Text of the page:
As I mentioned previously, our very own BRA triathlete extraordinaire, Navy Steve, completed his FIRST Ironman distance tri on Saturday. It was the Great Floridian Triathlon. The race was held in Clermont, Florida and consists of a 2.4 mile swim, 112 mile bike, and a 26.2 mile run. (To this I say – bananas.) Part II will be posted tomorrow.

Steve’s Report:
I got to the chip issue place on the morning (instead of giving it out the night before as most have done – not a bad idea though so you have less “lost” chips) and my chip #908 is not on the rack. It is gone. No problems – we’ll fix it. Come back a little later, “Here take this one – #1002, you will have no issues.” Right! Overall – the volunteer support and logistics of the race were excellent, and I was not too concerned about the chip, but I knew that it would cause problems down the road. Can’t worry about it now. As long as this one works it can be fixed later on. As I was righting this, still no official splits on the site – but at least my overall time is there.

Mass start at 7:30 AM.

I swim much better in a wetsuit. The wetsuit is very good in 74 degree water and the water was pretty smooth in the lake. It was two loops. When I got back in after the first loop, I waded out a little longer (as opposed to swimming on the jog back out to the water) to take a quick pee. That was about 8:15. That was my last pee for 14 hours…Seriously.

My folks and wife, Kris, were at transition and cheering like crazy. Looking strong! I was slow to get off my wetsuit so I had to get help to get it unclasped. The “stripper” stripped it off quick and I put my wetsuit in the bag, and put on my helmet and put all my PureFit Bars, ECaps, and Hammer Gels into my pockets in the back of my Tri-Shirt. Everyone went through a changing tent – a number of butt naked folks in there. Nobody cared. I personally did not get butt naked until after the bike.

Hilly. Immediately go up a short little hill. I was warned and was in the correct gear – apparently people have fallen down right there. I got into gear and got into a little rhythm around the lake, and then got ready for the hills. Hilly. Chain came off on first major hill, not a great start, but I got it back on quickly. Now my hands will have grease on them for the next 10+ hours, yeah, ECaps with grease coating on them taste great! Hilly.

Actually I passed a fair amount of people on the bike. I was heading around a corner when I heard this metal piece hit the ground. I was thinking, “What was that? Was it important? Should I go back and get it? Is my bike gearing and brakes still working?” I coasted for a few seconds to take stock and my bike seemed fine. Then, I looked at my Garmin. It was now just a watch band with a place where the Garmin electronics used to be. I figured that’s ok as I knew I had my other watch and could calculate approximate pace and distance at the aid station. The Garmin was over two years old and the way I sweat [B.o.B. Note: Steve sweats more than ANYONE I have ever seen.], it was about time for a new one. I will get a heart rate one next time and see how long the electronics can last on that with my sweating!! Merry Christmas to me!!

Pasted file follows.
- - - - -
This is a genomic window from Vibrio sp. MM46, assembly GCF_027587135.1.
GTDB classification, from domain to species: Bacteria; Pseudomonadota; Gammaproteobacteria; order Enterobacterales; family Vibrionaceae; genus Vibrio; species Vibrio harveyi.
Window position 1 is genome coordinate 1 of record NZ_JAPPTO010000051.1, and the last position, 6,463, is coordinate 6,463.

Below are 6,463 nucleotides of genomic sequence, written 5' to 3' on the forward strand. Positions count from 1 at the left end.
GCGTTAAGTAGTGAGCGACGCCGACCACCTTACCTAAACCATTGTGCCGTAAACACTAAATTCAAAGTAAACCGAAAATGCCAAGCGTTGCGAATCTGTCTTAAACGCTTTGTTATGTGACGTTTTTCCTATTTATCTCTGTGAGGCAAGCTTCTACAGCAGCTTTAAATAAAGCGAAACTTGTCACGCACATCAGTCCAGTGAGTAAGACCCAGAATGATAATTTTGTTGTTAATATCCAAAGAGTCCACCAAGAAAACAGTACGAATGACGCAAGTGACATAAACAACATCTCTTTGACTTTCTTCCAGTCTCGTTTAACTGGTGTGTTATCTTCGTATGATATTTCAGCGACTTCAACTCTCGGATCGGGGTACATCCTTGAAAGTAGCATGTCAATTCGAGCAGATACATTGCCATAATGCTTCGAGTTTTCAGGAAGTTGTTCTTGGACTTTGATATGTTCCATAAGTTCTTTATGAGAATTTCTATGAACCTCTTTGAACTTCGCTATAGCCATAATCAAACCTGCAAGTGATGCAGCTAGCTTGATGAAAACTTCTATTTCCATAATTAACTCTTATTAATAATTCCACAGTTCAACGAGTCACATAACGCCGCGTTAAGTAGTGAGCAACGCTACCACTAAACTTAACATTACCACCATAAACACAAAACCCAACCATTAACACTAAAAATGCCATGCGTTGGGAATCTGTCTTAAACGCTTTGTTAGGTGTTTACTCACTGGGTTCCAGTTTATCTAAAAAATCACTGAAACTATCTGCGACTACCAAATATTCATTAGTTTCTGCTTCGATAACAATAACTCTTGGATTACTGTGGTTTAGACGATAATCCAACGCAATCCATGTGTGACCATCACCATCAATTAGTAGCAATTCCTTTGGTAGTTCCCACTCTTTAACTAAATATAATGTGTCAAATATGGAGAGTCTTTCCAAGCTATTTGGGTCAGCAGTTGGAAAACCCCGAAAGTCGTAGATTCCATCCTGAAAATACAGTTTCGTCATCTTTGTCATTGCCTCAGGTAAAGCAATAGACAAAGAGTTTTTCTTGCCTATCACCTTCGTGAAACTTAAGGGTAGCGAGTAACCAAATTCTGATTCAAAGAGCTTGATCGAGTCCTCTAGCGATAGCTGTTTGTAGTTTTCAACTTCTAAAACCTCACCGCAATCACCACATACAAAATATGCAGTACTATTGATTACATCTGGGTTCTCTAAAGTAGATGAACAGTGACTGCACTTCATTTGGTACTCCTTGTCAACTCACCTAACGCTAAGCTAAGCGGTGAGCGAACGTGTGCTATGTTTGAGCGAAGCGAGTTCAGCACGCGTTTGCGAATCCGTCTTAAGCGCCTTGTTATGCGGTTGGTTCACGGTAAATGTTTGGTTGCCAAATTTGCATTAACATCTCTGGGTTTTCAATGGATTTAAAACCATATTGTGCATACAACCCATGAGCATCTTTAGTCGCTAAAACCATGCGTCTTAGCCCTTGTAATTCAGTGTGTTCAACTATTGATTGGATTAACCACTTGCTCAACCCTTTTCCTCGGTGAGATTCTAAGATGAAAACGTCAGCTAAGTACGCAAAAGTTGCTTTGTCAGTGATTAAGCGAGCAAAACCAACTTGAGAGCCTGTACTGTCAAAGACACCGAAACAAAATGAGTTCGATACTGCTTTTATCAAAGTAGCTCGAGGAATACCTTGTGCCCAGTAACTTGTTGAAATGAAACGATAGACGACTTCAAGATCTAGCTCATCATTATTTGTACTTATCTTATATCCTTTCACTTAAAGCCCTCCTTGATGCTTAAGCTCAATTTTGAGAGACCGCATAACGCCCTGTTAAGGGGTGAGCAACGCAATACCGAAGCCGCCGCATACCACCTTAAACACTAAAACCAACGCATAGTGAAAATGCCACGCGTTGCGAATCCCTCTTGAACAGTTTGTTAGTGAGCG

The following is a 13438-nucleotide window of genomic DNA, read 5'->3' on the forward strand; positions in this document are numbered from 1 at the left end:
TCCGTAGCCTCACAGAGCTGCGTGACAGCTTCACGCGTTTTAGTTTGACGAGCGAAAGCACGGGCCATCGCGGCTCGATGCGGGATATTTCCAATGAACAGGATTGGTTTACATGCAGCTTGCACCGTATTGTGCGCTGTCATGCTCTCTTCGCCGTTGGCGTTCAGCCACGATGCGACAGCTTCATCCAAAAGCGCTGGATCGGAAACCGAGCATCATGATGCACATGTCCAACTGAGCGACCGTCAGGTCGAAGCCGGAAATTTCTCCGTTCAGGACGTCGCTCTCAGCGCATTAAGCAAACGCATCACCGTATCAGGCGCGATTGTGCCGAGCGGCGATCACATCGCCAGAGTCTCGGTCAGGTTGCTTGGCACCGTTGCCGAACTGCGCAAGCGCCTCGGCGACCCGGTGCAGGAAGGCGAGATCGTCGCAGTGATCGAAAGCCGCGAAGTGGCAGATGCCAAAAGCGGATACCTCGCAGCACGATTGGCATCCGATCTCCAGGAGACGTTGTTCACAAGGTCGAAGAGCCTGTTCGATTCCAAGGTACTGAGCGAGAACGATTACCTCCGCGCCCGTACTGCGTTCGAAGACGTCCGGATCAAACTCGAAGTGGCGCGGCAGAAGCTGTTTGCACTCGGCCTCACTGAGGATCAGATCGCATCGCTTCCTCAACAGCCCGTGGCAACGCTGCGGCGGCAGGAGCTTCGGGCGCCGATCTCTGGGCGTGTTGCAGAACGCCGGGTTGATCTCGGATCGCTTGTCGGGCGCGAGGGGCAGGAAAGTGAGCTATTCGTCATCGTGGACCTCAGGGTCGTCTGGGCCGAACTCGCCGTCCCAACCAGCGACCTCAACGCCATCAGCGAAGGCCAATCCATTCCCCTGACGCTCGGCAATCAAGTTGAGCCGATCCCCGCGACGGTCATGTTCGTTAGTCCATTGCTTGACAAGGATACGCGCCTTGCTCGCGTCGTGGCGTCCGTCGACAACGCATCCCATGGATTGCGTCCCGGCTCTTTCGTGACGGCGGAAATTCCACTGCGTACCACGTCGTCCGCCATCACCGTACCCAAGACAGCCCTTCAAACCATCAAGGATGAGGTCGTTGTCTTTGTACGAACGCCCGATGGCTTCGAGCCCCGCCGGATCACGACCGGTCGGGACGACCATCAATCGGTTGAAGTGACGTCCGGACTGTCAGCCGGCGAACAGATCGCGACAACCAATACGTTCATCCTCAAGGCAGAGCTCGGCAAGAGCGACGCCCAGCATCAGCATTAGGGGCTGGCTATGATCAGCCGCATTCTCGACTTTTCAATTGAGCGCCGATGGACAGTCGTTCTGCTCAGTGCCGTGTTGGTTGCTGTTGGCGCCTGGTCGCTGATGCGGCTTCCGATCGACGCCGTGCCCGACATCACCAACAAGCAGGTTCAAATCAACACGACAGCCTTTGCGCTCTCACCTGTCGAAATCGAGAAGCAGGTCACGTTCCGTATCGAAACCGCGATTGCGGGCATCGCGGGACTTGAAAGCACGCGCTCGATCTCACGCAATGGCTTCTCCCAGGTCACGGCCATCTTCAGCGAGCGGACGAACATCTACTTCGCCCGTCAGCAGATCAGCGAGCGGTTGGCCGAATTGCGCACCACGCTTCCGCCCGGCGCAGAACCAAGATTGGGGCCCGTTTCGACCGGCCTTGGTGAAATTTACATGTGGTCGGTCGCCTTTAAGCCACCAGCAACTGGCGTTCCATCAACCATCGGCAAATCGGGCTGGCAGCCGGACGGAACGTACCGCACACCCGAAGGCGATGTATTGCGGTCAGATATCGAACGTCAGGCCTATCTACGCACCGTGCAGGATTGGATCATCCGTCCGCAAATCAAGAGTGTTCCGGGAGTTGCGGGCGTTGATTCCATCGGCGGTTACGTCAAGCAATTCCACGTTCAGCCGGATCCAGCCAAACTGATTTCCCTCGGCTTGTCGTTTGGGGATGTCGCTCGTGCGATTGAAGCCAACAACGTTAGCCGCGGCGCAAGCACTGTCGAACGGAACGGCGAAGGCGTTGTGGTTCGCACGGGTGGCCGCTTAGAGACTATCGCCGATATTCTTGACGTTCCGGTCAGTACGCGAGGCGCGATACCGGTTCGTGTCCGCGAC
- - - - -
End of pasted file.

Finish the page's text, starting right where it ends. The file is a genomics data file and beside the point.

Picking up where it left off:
Ok, the fun part is over. I now struggle to get off the bike. A friend commented that I looked like I was cramping a bit, and I was. Someone came and got my bike from me as I jogged – no wait – I was not jogging – only walking at this point! I then went into the transition tent and now I got butt naked. I put on my shorts and wondered about the cramping. I seemed to be taking too long thinking about my darn bag (the string broke shoving my gear in). I did not think about the butt naked ladies in the other side of the tent. Actually, I think there were only 1 or 2 ahead of me at this point so they probably weren’t even there. I finally get out of transition. How long was I in there? I am still not sure since I have no splits. I will call it five minutes.


There are 3 loops of approximately 8.7 miles or so to go. I am thinking all I need to do is go 4:25 to go under 12 hours or even 4:00 and get close to 11:30. Little did I know!

At mile 6 MAJOR cramp in the right thigh – my foot was pointed out at a greater than 45 degree angle! I am thinking, “Am I having a stroke? This is not good.” I physically could not dig deep and run. It was not a willpower or effort issue, it was just plain over. Every time I tried to run for the next 8 miles it would cramp up and send shooting pain. I figured walking was better than falling down and getting booted off the course. I have never walked in a race before (except for a 45 second stretch once toward the end of a marathon).

I am not sure when another racer named David came up, but I think it was right after my friend Larry (spectator) ran ahead. When I started to walk David came up behind me and he also started to walk. He was having major cramping in his hamstring. He said that it was better to walk with someone than walk alone. I told him that he would be walking a long time with me. It was his first Ironman as well. He ran a sub 3:00 Boston Marathon this year. I think he walked nearly two miles with me but before the end of the first loop he started to run again and he was gone.

This was probably the toughest part of the race for me. I can see the finish line but it is not the finish line that is the problem. It is the fact that I know I have a great cheering crowd there and I am going to reward them with a relatively SLOW WALK pace as I go by. And there is nothing I can do about it! There were balloons and signs and cowbells and cheering… And there was walking and more walking. If I had not already set in my mind to walk those last 20.2 miles I don’t think I would have kept going. This was the true decision point.

*Stay tuned for the exciting conclusion! Great story so far no???